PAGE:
By Mallory FactorMerchant Banker/Co-Founder and Co-Chairman, Monday Meeting

Last Tuesday Thomas Frank published an opinion piecein the Wall Street Journal about Gov. Mark Sanford of South Carolina. Frank used his space in The Journal, in an article called "18th- Century Man: South Carolina's governor is touchingly naive," to toss insults at Sanford that were both condescending and pompous--all because he wanted to use a portion of his state's share of the new federal "stimulus" money to pay down South Carolina's debt. Yes, I know, it might seem silly to devote time to refuting someone who can't understand the importance of paying debts.

But it's worth responding to Frank's article--not only because The Journal's opinion page is read by a lot of people, but also because the article stands as a remarkable illustration of the left's inability to cope with anyone who suggests that the Democratic White House and Congress have not cornered the market on wisdom.

Having known Mark Sanford for quite a number of years, I can assure Frank that the governor wouldn't know how to strike a "pose" even if he wanted to. When he proposed to take roughly 10 percent of South Carolina's stimulus money -- about $700 million -- and put it towards the state's debt, he was, it seems to me, doing what any business or family would do with an unexpected windfall: use at least a portion of it to pay off the mortgage or some other outstanding obligation.

Yet Frank's response to such a simple and commonsensical proposal is to level charges of "hypocrisy."

But this isn't about Sanford. The fact that Frank seems so undone by the actions of a small state's governor says more about the brittleness of his left-liberal ideology than it does about Sanford. What is Frank so afraid of? That Sanford's idea--that reducing debt is better than increasing debt --will somehow catch hold among the commonsensical middle of America? Hmm. Maybe that's exactly why Frank is so hysterical in his attack on Sanford: he's afraid that most folks will agree with the conservative Sanford, and not the liberal President Obama and his like-minded colleagues in the Congress.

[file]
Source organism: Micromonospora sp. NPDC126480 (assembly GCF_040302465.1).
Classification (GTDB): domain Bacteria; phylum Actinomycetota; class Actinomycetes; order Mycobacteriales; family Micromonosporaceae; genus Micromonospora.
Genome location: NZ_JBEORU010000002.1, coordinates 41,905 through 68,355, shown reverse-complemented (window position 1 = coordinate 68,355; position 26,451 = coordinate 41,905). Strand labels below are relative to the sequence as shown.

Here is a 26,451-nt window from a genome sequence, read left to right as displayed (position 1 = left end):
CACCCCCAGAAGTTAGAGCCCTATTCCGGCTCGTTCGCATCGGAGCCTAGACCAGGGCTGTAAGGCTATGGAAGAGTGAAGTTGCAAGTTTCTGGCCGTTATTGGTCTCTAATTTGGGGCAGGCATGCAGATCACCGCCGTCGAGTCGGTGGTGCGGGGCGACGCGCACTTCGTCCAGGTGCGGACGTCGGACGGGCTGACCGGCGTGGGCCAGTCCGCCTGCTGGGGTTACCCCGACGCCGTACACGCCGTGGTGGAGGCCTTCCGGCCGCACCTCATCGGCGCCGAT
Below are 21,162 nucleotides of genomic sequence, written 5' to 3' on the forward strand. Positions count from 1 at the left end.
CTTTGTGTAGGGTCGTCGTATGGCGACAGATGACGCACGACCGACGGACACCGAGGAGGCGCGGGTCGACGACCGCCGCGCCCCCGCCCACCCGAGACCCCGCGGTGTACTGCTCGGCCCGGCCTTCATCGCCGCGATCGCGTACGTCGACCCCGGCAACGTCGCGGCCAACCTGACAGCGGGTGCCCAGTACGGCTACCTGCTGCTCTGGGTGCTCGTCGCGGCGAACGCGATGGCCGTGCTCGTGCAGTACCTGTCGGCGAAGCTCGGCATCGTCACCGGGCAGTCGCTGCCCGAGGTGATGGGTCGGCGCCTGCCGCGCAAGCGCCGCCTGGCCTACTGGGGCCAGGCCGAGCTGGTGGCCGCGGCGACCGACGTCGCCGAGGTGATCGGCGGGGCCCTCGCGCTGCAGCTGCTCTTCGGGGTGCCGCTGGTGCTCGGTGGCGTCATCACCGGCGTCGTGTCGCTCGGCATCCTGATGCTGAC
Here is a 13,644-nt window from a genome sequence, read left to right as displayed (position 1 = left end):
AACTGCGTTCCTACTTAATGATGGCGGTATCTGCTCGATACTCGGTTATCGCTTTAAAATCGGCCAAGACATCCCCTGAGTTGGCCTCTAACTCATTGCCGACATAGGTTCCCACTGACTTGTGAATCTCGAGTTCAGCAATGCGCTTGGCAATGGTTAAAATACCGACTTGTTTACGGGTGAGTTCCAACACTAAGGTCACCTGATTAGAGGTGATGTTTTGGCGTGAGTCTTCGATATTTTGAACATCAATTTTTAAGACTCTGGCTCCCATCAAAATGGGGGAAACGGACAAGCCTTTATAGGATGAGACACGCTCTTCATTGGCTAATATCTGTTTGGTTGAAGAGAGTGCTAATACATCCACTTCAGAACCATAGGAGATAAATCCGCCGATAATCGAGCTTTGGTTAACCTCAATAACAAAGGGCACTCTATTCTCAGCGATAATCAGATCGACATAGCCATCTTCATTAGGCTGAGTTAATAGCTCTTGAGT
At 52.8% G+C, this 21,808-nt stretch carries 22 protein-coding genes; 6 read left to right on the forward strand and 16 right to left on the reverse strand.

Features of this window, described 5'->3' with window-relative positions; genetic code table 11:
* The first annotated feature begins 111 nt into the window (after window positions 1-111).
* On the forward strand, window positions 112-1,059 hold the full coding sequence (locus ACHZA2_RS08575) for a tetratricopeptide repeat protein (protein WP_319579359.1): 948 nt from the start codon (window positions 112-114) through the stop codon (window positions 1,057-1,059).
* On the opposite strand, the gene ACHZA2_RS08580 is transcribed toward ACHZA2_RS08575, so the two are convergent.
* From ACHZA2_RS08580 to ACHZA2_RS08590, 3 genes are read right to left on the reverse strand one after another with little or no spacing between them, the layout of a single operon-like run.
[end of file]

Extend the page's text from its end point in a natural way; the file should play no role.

The governor, after all, is only trying to address what anybody, on the left or right, ought to acknowledge as a serious long-term problem. Sanford's South Carolina -- like many other states and, to a much greater degree, like the federal government itself -- is facing a tremendous debt obligation. The state is now fourth in the nation with respect to the percentage of tax revenue spent on debt service--that is, the millions of taxpayer dollars that don't go to schools or bridges or anything else that Frank presumably thinks are important governmental responsibilities. Further, the state's pension plan has fallen to the bottom 15 percent of plans nationwide in unfunded liabilities. If these and related problems continue to go unaddressed, later generations of South Carolinians will face the consequences in the form of tax hikes, benefit cuts, and recession.

Sanford takes those dangers seriously; obviously Frank doesn't. Indeed he waves aside the problem of massive deficit spending as "the issue of the day," sounding rather like a teenager dismissing his parents' concerns about his expanding credit card bill. But the federal government's colossal deficit spending isn't just some distraction. These are real debts. And real debts have to be paid back with real money. This year, the federal deficit will likely hit 12 percent of GDP, a number we haven't come close to touching since World War II. Worse, our national debt is at almost 100 percent of GDP -- and that's not including the unfunded promises of Social Security, Medicare, and Medicaid. The reason why Sanford insists on making these numbers 'the issue of the day" is precisely because he doesn't want them to be the critical crisis of tomorrow.

We're in a melancholy situation when left-wing commentators can't even bring themselves to acknowledge that massive government overspending and debt are a problem. Frank would do well to remember a principle much older than the 18th Century--paying for what you owe before you spend more. More people rediscovering that simple truism would serve our country well right now.

And oh, by the way, please allow me to add a word or two about the "18th century men," whom Frank is so eager to dismiss as "naive." That's the century that gave us George Washington, Thomas Jefferson, Ben Franklin, and James Madison, to name just a few immortals from that illustrious era. In fact, poor Mr. Frank could learn a lot from those times, if he weren't so busy hurling snide insults.

Mallory Factor is a merchant banker and the co-chairman and co-founder of the Monday Meeting, an influential gathering of economic conservatives, journalists, and corporate leaders in New York City.